Kindle 3 as direct connection to Amazon

We look at the Kindle 3 and all we see is an eReader. However, you have to wonder what Amazon sees when it looks at the Kindle 3.

Paul Story has an excellent comment about whether or not Amazon cares about the future of the Kindle -

I think that Amazon cares a lot about the Kindle. They were working on it for three years before its release. We know they think and act long-term. They are sowing seeds.

First the plain text market and then note-taking and education to encompass a paperless society and then the fact that you have an Amazon vending machine in your hand will come into play. At that time, the Kindle will be everywhere and we will be buying tangible goods from Amazon.

Yeah, I think they care.

Let’s consider it from a strategy perspective.

What exactly is the Kindle 3?

Well, we get a few hints from the behavior of customers -

  1. Customers love their Kindles and will undoubtedly love the Kindle 3.  
  2. Customers tend to carry their Kindles everywhere. The Kindle 3 is even easier to carry everywhere.  
  3. Kindle owners buy more books than they used to. They mostly buy from Amazon.
  4. There are some customers who’ve admitted they’ve bought other things from Amazon because of being Kindle owners. That’s easy to imagine.
  5. Customers trust Amazon.

A Kindle owner has a direct and persistent connection with Amazon -

  • 1 month battery life to be directly connected to Amazon.
  • No computer required to buy from Amazon.
  • WiFi to connect to Amazon when 3G isn’t available.
  • Just $139 to get a direct connection to Amazon.
  • Kindle WhisperNet to get all these features that keep you in direct touch with Amazon.

It’s exactly what Paul said – It’s an Amazon vending machine in your hand.

The Kindle 3 is Amazon’s Vending Machine in your hands – It ensures there’s a direct connection to Amazon and it ensures you buy from Amazon.

Kindle 3 and Trust

Mr. Bezos talked about earning customers’ trust on the Charlie Rose show. His words were something to the effect of -

It’s very easy to lose trust and very hard to gain trust. We want to gain customers’ trust.

What he didn’t mention is that trust grows with every purchase and it grows if you always have an Amazon Kindle with you. It’s commitment and consistency – Every single Kindle book we buy makes us stronger Kindle customers and less likely to switch sides.

It’s building loyalty.

We’ve seen this with the iPod and the halo effect it created and how that’s helped sales of the iPhone and the iPad. Amazon is tapping into that magic with the Kindle.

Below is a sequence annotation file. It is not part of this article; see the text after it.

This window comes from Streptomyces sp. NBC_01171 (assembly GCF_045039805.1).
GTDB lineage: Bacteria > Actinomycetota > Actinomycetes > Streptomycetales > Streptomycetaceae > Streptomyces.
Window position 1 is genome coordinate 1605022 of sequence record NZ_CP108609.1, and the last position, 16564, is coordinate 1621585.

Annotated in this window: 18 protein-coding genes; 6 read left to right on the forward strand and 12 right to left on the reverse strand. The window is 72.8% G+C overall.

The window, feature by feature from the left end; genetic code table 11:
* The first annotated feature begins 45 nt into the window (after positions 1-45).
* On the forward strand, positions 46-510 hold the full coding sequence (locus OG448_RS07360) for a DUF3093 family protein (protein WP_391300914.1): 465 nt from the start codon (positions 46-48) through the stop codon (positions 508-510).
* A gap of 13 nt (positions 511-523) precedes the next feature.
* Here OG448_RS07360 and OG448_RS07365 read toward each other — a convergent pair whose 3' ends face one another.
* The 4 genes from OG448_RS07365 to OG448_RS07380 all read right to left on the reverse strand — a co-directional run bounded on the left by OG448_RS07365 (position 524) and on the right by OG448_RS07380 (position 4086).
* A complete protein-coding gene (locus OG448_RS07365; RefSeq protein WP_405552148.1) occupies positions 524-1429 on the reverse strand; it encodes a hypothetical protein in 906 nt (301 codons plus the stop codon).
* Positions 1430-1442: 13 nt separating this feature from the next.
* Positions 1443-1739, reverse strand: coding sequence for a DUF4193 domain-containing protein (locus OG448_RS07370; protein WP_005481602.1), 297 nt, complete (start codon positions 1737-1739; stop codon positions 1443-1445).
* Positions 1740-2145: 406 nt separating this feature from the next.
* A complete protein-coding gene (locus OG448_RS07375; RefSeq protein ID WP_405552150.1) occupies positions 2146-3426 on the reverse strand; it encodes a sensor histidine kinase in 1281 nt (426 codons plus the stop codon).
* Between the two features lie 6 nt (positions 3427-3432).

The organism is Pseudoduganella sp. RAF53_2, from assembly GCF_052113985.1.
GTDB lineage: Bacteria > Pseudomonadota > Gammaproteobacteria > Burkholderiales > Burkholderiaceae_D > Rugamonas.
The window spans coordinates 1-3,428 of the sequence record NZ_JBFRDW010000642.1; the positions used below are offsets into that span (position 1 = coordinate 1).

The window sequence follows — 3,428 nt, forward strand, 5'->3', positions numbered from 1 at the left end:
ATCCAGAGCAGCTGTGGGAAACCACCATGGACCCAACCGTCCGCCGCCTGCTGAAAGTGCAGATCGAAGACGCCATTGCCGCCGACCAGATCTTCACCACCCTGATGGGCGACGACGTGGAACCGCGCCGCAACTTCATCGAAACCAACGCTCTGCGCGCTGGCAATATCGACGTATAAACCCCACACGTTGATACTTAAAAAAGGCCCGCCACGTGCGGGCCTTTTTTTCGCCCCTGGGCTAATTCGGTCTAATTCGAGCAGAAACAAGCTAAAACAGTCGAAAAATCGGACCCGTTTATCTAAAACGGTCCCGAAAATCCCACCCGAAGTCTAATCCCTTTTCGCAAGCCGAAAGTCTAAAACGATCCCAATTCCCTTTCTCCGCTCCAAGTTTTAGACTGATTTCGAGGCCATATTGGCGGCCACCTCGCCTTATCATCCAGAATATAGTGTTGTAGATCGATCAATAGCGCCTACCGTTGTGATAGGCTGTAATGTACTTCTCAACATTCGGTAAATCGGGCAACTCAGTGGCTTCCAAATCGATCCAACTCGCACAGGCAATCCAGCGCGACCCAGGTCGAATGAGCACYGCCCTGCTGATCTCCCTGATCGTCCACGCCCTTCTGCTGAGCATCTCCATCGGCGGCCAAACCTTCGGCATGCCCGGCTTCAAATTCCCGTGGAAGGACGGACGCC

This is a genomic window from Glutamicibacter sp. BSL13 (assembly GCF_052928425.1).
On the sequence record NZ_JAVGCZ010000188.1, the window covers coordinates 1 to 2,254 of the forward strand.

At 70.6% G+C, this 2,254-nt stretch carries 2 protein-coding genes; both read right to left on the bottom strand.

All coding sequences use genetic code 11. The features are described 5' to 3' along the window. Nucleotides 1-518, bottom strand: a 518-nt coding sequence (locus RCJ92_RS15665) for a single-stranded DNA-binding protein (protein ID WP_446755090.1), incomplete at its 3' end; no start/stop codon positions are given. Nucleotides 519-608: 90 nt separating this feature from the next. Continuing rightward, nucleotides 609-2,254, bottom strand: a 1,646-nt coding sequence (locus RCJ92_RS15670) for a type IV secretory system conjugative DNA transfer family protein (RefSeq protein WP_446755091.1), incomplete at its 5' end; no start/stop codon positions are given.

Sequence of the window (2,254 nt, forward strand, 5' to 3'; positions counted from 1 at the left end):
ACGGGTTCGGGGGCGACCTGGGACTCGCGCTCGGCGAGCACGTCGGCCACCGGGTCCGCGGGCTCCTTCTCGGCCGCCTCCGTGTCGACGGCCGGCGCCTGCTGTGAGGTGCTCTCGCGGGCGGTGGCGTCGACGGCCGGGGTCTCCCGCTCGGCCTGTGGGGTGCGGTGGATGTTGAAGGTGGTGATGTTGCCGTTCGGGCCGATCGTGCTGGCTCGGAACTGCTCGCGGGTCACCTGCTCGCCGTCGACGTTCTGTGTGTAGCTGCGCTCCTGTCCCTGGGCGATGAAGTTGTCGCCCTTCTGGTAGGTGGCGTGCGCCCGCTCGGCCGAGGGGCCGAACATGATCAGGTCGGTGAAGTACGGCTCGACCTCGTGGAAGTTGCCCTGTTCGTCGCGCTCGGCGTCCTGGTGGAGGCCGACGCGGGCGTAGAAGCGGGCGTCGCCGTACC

Kindle 3 is the path of least resistance

How could Amazon get every single person to carry an Amazon Vending Machine with them?

There aren’t very many candidates – Phones are too competitive though Amazon may eventually enter this area. There aren’t that many other devices.

So the Kindle 3 suddenly seems like genius -

  1. Come in from an angle that not many people care about (reading books).
  2. Cater to the most valuable niche (people over 40 who read books and have disposable income). Let Apple fight for all the 17-year-old kids who have no money. Amazon wants the actual spenders.
  3. Come in with the most deceptively simple device.

No one is every going to suspect the Kindle 3 of being Amazon’s Vending Machine. It isn’t good for anything except reading.

Well, actually it is. It’s good for buying things from Amazon, it’s good as a direct channel to customers, and it’s good for earning trust and strengthening the customer-Amazon relationship.

You could argue it’s better suited to earning trust and building a relationship than any other device precisely because it puts so little focus on being new and flashy. Users aren’t buying it to show off or for an emotional high.

Amazon once sold only books

There can be no better argument for the Kindle’s future role as Amazon Vending Machine than Amazon’s past behavior.

Perhaps then, as now, Mr. Bezos figured out the least competitive area. One that had potential on its own and also provided an entryway to every other area. Trust transfers.

Once you’re buying books from Amazon you trust it and next thing you know you’re buying everything from Amazon. With the Kindle 3 it’s the same strategy – It’s just so painfully obvious and so similar to what Amazon’s used in the past that competitors are bound to miss it completely.  

Kindle 3 can easily be used to sell everything

You have to look at everything Amazon is selling online and ask yourself – What’s stopping them from selling all of these things via the Kindle 3?

The answer is that Amazon always thinks 10-30 years ahead. It’s almost as if they’re teasing. They now let you download 300MB Audible audiobooks to your Kindle 3 via WiFi. Yet they aren’t selling mp3 songs. It’s patience and strategy.

They focus on the area that’s not sexy enough. Both Sergey Brin and Mr. Jobs have stated that there is no future in books. Their companies’ efforts aren’t focused on reading and that allows Amazon to keep expanding – almost unchecked. If B&N hadn’t miraculously produced the Nook the eReader wars would be over by now.

Keep in mind that no one wanted mp3 players when the iPod took over. Their biggest competition was probably Creative. Now Google and Microsoft are both running scared.